The problem is thus well-known, but the solution has been elusive. One of the solutions that the government came up with in 2015 was formulating a National Litigation Policy, which would lay down detailed guidelines on what can or cannot be brought before courts. The policy’s stated objective was to take preventive measures to reduce the filing of new cases by prescribing a procedure to properly deal with them, extend the benefit to similarly placed people and avoid litigation between government departments and PSUs through the intervention of empowered agencies, restrict appeals to a minimum by careful scrutiny of the implications of the judgment and make appeal an exception unless it affects policy of the government. The policy, which was passed by the committee of secretaries, is however still in cold storage.

The UPA regime had published a report to bring such a policy in 2010 to ensure an efficient way of tackling disputes and reduce litigation by government departments across the country. That report was never implemented. Though the proposal was revived by the current regime, there hasn’t been much progress even though then law minister DV Sadananda Gowda said in September 2015 that the policy would “be ready in a month.”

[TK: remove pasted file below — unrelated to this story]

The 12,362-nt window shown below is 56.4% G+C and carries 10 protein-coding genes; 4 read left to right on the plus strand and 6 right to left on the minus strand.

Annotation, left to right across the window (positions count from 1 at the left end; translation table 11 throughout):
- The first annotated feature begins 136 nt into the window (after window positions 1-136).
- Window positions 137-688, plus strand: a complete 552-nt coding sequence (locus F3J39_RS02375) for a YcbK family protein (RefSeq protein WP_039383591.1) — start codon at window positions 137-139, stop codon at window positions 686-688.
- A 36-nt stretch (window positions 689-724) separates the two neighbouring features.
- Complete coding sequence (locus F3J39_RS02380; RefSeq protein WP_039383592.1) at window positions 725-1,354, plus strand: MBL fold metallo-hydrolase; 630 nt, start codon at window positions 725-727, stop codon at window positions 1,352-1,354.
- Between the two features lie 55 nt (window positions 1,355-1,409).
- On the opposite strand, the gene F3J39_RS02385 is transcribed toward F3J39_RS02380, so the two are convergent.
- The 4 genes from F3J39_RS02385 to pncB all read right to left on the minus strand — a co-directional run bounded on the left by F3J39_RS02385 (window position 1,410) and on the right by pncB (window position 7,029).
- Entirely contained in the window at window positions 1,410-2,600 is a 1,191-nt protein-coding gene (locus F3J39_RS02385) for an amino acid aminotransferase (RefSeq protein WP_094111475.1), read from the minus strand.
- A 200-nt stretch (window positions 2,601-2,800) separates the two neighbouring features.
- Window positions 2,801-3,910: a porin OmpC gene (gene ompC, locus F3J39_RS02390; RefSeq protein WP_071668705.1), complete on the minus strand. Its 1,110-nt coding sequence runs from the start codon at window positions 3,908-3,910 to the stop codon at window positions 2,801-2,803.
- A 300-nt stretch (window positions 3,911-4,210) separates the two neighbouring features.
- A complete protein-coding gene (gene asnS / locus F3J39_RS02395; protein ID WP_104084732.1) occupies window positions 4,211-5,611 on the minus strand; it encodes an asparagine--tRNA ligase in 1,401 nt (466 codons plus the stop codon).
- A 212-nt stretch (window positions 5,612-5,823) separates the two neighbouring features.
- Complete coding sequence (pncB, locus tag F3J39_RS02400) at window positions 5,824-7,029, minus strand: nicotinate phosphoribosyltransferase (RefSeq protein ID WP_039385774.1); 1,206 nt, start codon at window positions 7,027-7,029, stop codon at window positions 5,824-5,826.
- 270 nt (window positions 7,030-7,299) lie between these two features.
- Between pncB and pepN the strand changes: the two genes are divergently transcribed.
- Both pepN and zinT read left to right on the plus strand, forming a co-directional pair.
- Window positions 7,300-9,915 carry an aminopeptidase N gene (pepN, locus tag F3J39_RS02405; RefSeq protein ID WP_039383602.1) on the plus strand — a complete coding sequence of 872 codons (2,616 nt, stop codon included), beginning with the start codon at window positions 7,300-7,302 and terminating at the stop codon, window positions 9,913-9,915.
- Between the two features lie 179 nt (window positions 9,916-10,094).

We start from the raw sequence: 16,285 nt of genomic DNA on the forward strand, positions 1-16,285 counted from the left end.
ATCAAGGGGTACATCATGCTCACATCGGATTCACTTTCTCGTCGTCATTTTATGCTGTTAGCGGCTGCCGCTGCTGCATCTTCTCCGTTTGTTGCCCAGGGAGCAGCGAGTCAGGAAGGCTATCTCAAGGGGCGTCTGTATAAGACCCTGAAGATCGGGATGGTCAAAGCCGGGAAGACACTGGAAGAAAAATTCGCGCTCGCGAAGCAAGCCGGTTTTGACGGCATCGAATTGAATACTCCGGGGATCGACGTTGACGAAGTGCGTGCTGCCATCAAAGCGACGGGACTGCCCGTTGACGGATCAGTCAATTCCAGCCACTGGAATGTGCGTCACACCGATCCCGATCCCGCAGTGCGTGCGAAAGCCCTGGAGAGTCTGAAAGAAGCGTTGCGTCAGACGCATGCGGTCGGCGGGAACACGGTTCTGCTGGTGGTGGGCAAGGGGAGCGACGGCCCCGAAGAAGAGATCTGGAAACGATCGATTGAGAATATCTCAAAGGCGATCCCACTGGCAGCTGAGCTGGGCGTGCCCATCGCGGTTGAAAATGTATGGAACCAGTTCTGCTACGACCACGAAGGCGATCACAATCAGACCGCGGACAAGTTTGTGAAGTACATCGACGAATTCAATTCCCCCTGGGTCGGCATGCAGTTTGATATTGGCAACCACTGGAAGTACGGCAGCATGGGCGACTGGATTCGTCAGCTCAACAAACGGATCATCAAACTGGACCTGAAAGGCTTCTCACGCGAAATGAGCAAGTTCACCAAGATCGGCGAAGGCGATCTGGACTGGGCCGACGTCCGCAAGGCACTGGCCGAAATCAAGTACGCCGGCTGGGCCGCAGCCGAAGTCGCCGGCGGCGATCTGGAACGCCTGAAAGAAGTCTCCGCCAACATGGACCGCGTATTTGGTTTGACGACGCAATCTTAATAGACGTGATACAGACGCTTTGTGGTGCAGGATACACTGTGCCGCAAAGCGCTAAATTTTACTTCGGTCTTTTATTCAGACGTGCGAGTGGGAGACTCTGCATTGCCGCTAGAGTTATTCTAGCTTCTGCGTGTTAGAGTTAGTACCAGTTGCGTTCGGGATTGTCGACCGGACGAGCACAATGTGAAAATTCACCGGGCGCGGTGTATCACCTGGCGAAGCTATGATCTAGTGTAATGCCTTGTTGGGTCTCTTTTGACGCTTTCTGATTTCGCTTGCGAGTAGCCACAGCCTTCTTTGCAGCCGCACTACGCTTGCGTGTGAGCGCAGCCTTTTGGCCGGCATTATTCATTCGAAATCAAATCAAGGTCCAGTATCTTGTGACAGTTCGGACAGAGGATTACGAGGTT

In 2017, the department of justice released a document titled ‘Action plan to reduce government litigation’, providing a breakdown of the case burden on each department. The action plan showed that the Railways is the most litigious department at the central level. “While it is commendable that the government has started to collate data on its individual departments, we do not have the actual details of what the data points being collated. Even basic information that indicates whether the department was a petitioner or a respondent in a majority of these cases is not available. Moreover, beyond providing information, the impact of the action plan in actually reducing the volume of government litigation is unclear,” said the Vidhi study.

In January 2021, the government informed the Delhi High Court that a revised policy was under consideration. That was the last that has been heard about the policy. It is obvious that the reason why the age-long debate over the government being the largest litigant has not yielded any concrete results is the inherent resistance and pressure that the government faces from within.